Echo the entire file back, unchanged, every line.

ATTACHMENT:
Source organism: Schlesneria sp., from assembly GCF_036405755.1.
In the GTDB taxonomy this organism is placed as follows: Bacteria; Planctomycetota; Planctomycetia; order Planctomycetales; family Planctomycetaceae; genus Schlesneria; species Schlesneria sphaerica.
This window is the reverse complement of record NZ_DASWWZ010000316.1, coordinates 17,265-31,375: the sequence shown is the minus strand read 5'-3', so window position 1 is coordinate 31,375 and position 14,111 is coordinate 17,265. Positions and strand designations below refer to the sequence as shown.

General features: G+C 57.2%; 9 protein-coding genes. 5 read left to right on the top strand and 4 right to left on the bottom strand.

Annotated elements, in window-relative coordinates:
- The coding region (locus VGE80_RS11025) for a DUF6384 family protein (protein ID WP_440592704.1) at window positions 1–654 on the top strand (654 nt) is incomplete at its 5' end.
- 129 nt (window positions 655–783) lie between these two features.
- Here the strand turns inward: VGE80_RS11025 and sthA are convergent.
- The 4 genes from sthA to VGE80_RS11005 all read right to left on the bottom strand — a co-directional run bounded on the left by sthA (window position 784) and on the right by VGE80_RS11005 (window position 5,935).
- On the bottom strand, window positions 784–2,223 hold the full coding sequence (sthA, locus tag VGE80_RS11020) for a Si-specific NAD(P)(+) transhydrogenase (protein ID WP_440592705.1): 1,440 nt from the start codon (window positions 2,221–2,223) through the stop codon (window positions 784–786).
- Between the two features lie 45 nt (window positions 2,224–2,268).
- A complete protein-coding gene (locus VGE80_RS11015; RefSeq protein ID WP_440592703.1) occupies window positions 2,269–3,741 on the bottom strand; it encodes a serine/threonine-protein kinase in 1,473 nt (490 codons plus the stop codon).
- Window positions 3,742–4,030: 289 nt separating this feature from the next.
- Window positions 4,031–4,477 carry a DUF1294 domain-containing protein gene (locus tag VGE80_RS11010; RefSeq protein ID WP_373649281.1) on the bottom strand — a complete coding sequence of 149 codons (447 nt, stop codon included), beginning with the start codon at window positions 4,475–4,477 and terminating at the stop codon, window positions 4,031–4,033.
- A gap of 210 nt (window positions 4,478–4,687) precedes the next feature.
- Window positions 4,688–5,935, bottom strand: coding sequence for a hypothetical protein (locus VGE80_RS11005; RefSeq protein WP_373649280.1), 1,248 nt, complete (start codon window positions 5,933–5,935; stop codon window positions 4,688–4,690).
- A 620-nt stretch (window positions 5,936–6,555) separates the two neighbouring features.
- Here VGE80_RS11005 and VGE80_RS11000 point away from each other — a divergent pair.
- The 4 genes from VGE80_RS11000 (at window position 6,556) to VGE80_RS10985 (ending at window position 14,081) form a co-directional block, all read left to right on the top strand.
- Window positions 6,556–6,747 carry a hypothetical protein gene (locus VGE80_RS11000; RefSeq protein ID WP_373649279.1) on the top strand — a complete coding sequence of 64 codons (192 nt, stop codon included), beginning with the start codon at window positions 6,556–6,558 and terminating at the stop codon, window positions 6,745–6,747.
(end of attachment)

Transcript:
Source organism: Schlesneria sp., from assembly GCF_036405755.1.
In the GTDB taxonomy this organism is placed as follows: Bacteria; Planctomycetota; Planctomycetia; order Planctomycetales; family Planctomycetaceae; genus Schlesneria; species Schlesneria sphaerica.
This window is the reverse complement of record NZ_DASWWZ010000316.1, coordinates 17,265-31,375: the sequence shown is the minus strand read 5'-3', so window position 1 is coordinate 31,375 and position 14,111 is coordinate 17,265. Positions and strand designations below refer to the sequence as shown.

General features: G+C 57.2%; 9 protein-coding genes. 5 read left to right on the top strand and 4 right to left on the bottom strand.

Annotated elements, in window-relative coordinates:
- The coding region (locus VGE80_RS11025) for a DUF6384 family protein (protein ID WP_440592704.1) at window positions 1–654 on the top strand (654 nt) is incomplete at its 5' end.
- 129 nt (window positions 655–783) lie between these two features.
- Here the strand turns inward: VGE80_RS11025 and sthA are convergent.
- The 4 genes from sthA to VGE80_RS11005 all read right to left on the bottom strand — a co-directional run bounded on the left by sthA (window position 784) and on the right by VGE80_RS11005 (window position 5,935).
- On the bottom strand, window positions 784–2,223 hold the full coding sequence (sthA, locus tag VGE80_RS11020) for a Si-specific NAD(P)(+) transhydrogenase (protein ID WP_440592705.1): 1,440 nt from the start codon (window positions 2,221–2,223) through the stop codon (window positions 784–786).
- Between the two features lie 45 nt (window positions 2,224–2,268).
- A complete protein-coding gene (locus VGE80_RS11015; RefSeq protein ID WP_440592703.1) occupies window positions 2,269–3,741 on the bottom strand; it encodes a serine/threonine-protein kinase in 1,473 nt (490 codons plus the stop codon).
- Window positions 3,742–4,030: 289 nt separating this feature from the next.
- Window positions 4,031–4,477 carry a DUF1294 domain-containing protein gene (locus tag VGE80_RS11010; RefSeq protein ID WP_373649281.1) on the bottom strand — a complete coding sequence of 149 codons (447 nt, stop codon included), beginning with the start codon at window positions 4,475–4,477 and terminating at the stop codon, window positions 4,031–4,033.
- A gap of 210 nt (window positions 4,478–4,687) precedes the next feature.
- Window positions 4,688–5,935, bottom strand: coding sequence for a hypothetical protein (locus VGE80_RS11005; RefSeq protein WP_373649280.1), 1,248 nt, complete (start codon window positions 5,933–5,935; stop codon window positions 4,688–4,690).
- A 620-nt stretch (window positions 5,936–6,555) separates the two neighbouring features.
- Here VGE80_RS11005 and VGE80_RS11000 point away from each other — a divergent pair.
- The 4 genes from VGE80_RS11000 (at window position 6,556) to VGE80_RS10985 (ending at window position 14,081) form a co-directional block, all read left to right on the top strand.
- Window positions 6,556–6,747 carry a hypothetical protein gene (locus VGE80_RS11000; RefSeq protein ID WP_373649279.1) on the top strand — a complete coding sequence of 64 codons (192 nt, stop codon included), beginning with the start codon at window positions 6,556–6,558 and terminating at the stop codon, window positions 6,745–6,747.